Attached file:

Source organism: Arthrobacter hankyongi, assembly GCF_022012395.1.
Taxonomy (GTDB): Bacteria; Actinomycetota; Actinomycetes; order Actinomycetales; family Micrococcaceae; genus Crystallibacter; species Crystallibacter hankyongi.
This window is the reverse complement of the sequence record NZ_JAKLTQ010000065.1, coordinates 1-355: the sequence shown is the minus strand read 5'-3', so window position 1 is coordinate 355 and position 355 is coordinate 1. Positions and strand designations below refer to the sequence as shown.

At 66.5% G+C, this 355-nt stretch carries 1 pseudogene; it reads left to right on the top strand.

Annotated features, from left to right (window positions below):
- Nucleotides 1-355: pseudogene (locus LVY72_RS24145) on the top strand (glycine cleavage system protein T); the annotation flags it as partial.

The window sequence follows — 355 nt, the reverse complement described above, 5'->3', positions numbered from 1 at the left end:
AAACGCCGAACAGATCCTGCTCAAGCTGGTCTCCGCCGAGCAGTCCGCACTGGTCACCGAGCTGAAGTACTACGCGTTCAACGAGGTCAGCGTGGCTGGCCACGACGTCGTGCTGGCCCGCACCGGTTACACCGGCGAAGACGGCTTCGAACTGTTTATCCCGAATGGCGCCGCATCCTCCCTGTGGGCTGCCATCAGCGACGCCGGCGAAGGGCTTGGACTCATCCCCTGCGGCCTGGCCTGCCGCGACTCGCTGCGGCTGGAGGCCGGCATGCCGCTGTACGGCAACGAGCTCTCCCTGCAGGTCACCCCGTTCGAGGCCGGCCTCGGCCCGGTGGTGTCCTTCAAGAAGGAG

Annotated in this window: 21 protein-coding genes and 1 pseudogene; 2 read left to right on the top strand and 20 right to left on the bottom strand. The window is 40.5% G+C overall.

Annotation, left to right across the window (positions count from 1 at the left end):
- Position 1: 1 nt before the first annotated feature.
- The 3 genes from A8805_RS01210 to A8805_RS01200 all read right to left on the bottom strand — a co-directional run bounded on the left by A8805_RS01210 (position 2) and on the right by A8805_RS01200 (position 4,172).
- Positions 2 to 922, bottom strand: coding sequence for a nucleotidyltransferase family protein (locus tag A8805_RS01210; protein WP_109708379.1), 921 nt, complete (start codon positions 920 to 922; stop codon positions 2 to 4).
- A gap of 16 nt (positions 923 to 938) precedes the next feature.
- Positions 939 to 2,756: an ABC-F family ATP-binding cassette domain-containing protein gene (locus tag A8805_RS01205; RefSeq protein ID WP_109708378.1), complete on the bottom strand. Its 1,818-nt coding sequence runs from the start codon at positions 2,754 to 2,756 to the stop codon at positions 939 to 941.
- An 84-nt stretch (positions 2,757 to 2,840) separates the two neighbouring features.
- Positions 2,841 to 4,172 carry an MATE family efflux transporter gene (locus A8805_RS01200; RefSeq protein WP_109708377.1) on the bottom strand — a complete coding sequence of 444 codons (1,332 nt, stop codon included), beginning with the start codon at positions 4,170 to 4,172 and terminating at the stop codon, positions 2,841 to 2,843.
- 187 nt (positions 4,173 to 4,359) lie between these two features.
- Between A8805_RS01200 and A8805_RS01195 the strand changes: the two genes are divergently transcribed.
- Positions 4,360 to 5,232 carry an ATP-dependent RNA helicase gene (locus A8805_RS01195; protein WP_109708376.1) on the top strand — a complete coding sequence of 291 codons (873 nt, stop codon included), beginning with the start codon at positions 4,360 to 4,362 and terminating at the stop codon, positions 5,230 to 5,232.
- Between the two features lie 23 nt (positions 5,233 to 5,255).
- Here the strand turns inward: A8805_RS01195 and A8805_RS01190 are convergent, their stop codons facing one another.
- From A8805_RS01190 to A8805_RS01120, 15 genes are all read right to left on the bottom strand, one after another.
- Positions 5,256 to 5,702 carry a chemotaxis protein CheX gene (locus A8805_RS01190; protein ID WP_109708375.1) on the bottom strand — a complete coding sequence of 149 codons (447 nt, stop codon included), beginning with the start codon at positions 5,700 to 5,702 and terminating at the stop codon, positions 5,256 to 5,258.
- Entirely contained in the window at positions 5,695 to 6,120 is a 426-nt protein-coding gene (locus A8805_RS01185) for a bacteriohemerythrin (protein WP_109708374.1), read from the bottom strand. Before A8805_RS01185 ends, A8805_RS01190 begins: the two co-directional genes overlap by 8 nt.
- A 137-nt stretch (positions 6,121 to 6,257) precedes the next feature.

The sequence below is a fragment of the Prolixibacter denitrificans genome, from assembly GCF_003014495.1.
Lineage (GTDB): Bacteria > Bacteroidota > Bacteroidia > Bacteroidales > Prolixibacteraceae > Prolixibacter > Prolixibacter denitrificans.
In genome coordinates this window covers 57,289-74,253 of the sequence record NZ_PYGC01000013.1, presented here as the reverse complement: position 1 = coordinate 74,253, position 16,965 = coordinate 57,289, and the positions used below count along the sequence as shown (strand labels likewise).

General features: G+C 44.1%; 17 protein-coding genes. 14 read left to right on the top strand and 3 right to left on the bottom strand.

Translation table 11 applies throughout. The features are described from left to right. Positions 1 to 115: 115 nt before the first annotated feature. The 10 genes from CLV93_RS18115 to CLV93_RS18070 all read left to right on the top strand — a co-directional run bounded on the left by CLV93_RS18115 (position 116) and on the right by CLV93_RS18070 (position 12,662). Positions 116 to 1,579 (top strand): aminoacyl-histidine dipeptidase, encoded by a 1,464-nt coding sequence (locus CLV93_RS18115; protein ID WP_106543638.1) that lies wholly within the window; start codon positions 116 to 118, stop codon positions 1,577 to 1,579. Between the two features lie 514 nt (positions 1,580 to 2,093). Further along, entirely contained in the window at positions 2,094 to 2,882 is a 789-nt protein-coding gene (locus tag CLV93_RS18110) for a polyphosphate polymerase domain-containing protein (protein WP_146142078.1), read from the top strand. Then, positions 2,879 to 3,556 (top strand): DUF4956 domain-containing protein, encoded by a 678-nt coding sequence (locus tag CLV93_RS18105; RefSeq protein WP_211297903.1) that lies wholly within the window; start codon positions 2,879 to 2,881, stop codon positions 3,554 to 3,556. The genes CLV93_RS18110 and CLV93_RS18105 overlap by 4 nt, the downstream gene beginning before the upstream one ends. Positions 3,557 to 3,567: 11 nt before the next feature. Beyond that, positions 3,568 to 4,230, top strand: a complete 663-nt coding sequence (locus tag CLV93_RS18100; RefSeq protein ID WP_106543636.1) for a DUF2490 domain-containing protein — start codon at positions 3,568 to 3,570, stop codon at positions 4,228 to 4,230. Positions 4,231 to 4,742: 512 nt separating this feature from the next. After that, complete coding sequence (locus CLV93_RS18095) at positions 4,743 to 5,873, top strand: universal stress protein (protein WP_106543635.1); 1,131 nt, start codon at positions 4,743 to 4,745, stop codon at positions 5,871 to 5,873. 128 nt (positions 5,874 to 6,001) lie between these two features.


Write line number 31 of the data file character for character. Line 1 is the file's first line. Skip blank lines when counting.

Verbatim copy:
Translation table 11 applies throughout. The features are described from left to right. Positions 1 to 115: 115 nt before the first annotated feature. The 10 genes from CLV93_RS18115 to CLV93_RS18070 all read left to right on the top strand — a co-directional run bounded on the left by CLV93_RS18115 (position 116) and on the right by CLV93_RS18070 (position 12,662). Positions 116 to 1,579 (top strand): aminoacyl-histidine dipeptidase, encoded by a 1,464-nt coding sequence (locus CLV93_RS18115; protein ID WP_106543638.1) that lies wholly within the window; start codon positions 116 to 118, stop codon positions 1,577 to 1,579. Between the two features lie 514 nt (positions 1,580 to 2,093). Further along, entirely contained in the window at positions 2,094 to 2,882 is a 789-nt protein-coding gene (locus tag CLV93_RS18110) for a polyphosphate polymerase domain-containing protein (protein WP_146142078.1), read from the top strand. Then, positions 2,879 to 3,556 (top strand): DUF4956 domain-containing protein, encoded by a 678-nt coding sequence (locus tag CLV93_RS18105; RefSeq protein WP_211297903.1) that lies wholly within the window; start codon positions 2,879 to 2,881, stop codon positions 3,554 to 3,556. The genes CLV93_RS18110 and CLV93_RS18105 overlap by 4 nt, the downstream gene beginning before the upstream one ends. Positions 3,557 to 3,567: 11 nt before the next feature. Beyond that, positions 3,568 to 4,230, top strand: a complete 663-nt coding sequence (locus tag CLV93_RS18100; RefSeq protein ID WP_106543636.1) for a DUF2490 domain-containing protein — start codon at positions 3,568 to 3,570, stop codon at positions 4,228 to 4,230. Positions 4,231 to 4,742: 512 nt separating this feature from the next. After that, complete coding sequence (locus CLV93_RS18095) at positions 4,743 to 5,873, top strand: universal stress protein (protein WP_106543635.1); 1,131 nt, start codon at positions 4,743 to 4,745, stop codon at positions 5,871 to 5,873. 128 nt (positions 5,874 to 6,001) lie between these two features.